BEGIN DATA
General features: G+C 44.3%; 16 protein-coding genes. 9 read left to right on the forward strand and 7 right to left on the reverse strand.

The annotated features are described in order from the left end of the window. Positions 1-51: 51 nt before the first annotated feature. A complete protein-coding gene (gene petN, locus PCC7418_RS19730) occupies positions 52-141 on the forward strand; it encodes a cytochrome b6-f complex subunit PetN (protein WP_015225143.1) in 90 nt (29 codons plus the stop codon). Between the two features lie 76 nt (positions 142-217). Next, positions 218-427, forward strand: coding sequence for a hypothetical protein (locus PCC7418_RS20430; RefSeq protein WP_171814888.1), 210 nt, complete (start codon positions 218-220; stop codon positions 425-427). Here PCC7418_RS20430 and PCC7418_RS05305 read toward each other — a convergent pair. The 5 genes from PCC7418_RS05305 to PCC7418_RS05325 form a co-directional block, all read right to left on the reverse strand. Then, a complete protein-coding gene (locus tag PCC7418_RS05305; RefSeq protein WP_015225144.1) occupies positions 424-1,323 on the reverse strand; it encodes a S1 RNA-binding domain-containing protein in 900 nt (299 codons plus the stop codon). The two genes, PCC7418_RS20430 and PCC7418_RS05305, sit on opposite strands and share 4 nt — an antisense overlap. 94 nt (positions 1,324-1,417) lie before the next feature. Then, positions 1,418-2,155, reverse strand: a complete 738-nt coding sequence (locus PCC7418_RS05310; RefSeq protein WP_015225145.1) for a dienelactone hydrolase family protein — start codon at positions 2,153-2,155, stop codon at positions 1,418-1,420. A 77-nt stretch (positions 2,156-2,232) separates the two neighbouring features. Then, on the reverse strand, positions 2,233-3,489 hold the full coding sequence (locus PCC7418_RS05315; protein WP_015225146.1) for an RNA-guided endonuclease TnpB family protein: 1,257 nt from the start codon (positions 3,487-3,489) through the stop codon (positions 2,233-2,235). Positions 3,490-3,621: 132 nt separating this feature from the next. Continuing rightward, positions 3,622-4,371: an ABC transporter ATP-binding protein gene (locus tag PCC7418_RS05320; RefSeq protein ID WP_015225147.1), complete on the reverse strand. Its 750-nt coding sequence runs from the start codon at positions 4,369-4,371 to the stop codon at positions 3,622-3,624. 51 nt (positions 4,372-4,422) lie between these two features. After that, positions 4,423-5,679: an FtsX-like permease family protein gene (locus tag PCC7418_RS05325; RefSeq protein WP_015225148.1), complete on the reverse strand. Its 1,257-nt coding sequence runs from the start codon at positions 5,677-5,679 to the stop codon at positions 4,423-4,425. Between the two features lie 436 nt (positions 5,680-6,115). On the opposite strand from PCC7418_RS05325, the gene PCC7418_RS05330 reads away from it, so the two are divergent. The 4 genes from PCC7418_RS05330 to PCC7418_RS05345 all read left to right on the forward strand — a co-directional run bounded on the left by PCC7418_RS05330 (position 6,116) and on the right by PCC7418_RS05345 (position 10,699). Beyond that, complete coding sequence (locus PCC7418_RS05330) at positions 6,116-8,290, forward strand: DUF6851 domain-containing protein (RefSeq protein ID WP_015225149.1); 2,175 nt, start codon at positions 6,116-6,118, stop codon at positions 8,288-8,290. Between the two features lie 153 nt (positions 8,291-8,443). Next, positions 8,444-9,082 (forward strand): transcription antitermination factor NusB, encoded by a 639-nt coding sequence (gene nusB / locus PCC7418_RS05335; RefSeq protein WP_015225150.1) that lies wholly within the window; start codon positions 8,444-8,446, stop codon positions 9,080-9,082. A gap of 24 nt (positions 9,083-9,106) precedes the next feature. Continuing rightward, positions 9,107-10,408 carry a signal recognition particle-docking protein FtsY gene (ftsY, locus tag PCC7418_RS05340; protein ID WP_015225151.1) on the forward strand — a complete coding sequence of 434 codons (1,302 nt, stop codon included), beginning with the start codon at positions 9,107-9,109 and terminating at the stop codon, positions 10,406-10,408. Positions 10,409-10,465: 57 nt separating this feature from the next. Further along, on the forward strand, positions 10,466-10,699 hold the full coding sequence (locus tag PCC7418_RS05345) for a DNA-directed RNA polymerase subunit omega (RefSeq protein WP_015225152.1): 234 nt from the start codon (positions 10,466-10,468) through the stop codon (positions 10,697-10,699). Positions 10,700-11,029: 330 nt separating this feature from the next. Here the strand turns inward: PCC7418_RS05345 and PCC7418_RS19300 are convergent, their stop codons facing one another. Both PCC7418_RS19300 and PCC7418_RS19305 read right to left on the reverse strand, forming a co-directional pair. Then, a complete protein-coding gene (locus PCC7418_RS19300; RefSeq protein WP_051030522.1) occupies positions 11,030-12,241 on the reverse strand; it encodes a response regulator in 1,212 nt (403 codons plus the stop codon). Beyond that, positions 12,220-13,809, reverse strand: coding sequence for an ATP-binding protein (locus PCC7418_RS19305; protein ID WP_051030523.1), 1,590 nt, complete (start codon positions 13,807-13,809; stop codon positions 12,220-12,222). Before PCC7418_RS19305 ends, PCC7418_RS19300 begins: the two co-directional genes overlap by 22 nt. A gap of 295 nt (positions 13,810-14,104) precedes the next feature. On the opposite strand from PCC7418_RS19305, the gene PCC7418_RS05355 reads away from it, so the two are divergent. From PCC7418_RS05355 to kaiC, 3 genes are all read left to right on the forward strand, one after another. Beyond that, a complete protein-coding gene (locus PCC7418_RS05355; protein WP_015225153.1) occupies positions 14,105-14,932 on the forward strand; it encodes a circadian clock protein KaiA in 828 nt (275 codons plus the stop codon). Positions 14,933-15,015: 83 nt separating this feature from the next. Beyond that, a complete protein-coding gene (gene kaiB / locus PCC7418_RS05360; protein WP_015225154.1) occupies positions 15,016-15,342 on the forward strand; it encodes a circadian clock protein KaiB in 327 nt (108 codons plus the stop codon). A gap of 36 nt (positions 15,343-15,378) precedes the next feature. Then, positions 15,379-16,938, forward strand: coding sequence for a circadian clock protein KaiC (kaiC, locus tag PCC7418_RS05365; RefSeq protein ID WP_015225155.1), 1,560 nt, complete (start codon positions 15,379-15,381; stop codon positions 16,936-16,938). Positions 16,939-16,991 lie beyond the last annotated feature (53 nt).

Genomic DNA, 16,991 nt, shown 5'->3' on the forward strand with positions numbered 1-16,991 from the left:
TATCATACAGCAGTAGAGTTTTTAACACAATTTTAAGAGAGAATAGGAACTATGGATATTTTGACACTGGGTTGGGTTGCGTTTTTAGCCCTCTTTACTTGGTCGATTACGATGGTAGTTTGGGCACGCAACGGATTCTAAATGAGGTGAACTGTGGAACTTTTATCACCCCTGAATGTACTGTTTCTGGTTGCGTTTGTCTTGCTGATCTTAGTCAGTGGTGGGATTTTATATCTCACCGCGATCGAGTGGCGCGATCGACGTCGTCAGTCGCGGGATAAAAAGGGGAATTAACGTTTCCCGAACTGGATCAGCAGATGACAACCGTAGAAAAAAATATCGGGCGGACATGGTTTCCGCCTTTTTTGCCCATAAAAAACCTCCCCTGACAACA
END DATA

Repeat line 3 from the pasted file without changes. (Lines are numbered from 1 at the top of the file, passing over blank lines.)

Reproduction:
Genomic DNA, 16,991 nt, shown 5'->3' on the forward strand with positions numbered 1-16,991 from the left: